Sooner or later, most gardeners start using gloves, and there are three good reasons to get new ones. First, on a serious note, gardeners who handle dirt have a risk of a toxoplasmosis infection, which can be a serious danger for women who are pregnant or people who are immunocompromised. Second, gloves can prevent splinters and scratches from thorns (which occasionally lead to Staphylococcus infections). Last, you might just be tired of scrubbing dirt from under your fingernails. Gloves can help.
Ideal gardening gloves should be sturdy enough to keep thorns at bay but flexible enough to get work done. They need to come in different sizes, because a 6-foot-5 topiary trimmer has larger hands than a 4-foot-11 seedling assistant. They should allow you to pick up and hold slippery, small things and grasp raspberry canes with impunity. They should have secure wrist closures to keep dirt and small stones from falling into the glove while digging. There shouldn’t be any stiff, rubbing seams or too-tight spots that provoke blisters. And you should be able to throw them in the washing machine if you’ve been pulling poison ivy or using some kind of chemical you’d prefer not to spread to every plant in your yard.
When researching gloves, I eliminated any gloves that did not come in varied sizes or that were made for a single sex. I wanted to make sure that everyone reading this guide could try the gloves I recommended. I kept unisex gloves in the running if they came in a large enough range of sizes to accommodate most men and women. (Specifically: unisex XS-XL and glove size 6-10½; in general, women’s gloves have narrower palms and proportionally longer fingers than men’s gloves to accommodate longer fingernails.) I also dispensed with the plain woven cotton gloves that get torn on every branch and thorn; even if they’re cool in the hot sun, they’re simply not worth having because they’re so fragile. They’re worse than having no hand protection at all because of the false confidence they inspire.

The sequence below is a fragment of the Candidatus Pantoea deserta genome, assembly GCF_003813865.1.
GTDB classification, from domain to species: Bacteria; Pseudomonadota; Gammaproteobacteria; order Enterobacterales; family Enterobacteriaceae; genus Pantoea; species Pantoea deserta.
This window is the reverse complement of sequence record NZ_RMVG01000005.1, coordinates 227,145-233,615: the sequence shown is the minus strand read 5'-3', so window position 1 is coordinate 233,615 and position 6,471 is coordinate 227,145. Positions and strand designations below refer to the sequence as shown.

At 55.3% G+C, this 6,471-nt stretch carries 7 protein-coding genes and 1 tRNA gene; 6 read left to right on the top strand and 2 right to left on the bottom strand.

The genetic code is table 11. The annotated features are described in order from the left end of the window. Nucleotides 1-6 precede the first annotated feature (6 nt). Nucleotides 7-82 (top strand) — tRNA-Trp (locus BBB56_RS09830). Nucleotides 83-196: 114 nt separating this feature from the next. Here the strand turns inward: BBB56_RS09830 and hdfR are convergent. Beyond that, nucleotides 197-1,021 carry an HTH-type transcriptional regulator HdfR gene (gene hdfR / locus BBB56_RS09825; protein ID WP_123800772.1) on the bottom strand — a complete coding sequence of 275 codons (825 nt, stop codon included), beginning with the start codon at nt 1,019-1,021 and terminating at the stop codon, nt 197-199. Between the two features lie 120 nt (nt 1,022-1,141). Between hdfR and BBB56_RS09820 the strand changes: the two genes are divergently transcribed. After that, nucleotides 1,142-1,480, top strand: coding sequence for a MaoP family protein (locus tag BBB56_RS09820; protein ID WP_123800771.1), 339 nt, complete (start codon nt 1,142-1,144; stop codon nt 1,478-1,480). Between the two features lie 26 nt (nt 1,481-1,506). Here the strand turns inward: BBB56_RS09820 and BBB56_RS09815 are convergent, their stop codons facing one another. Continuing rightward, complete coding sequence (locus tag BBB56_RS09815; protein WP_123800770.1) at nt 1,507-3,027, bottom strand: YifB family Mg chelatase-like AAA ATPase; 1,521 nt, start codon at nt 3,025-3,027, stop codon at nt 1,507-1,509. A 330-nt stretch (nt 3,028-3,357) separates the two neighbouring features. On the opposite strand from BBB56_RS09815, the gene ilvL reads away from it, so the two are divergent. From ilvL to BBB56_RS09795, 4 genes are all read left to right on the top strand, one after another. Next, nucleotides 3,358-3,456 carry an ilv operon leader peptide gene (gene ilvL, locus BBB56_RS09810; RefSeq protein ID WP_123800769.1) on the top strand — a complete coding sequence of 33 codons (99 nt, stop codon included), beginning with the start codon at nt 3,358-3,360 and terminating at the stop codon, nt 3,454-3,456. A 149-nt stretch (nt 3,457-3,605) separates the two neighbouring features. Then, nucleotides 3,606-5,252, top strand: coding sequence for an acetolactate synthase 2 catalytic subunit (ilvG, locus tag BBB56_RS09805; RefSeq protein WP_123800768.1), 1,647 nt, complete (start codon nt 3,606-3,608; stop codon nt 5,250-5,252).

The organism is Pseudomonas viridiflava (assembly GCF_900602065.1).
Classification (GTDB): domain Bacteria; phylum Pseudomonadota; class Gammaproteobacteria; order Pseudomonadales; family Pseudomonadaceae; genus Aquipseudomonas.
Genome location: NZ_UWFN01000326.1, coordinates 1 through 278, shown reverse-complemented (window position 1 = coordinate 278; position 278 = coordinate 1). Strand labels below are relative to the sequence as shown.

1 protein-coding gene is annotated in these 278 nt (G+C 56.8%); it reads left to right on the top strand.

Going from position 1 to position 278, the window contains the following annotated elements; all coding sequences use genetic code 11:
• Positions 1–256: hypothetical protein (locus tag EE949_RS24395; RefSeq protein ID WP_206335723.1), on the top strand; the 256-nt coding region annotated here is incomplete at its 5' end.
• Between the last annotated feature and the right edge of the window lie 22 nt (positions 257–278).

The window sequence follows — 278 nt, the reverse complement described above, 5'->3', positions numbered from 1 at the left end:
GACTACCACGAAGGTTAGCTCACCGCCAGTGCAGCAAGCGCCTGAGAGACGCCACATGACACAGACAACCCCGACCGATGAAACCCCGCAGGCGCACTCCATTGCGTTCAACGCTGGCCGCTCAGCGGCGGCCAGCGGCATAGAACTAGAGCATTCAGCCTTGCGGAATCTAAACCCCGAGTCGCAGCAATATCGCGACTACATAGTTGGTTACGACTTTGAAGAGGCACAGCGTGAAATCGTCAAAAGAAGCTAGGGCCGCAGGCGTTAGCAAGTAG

When scanning what limited editorial reviews there are on gloves, we found plenty out there with no comparisons or testing. Some of the research was useful, though, and we compiled recommendations from gardening and lifestyle magazines, professional landscapers, garden bloggers, newspaper columns, and gardening discussion forums. This left us with a long list of gloves to investigate, and we ended up testing 10 pairs.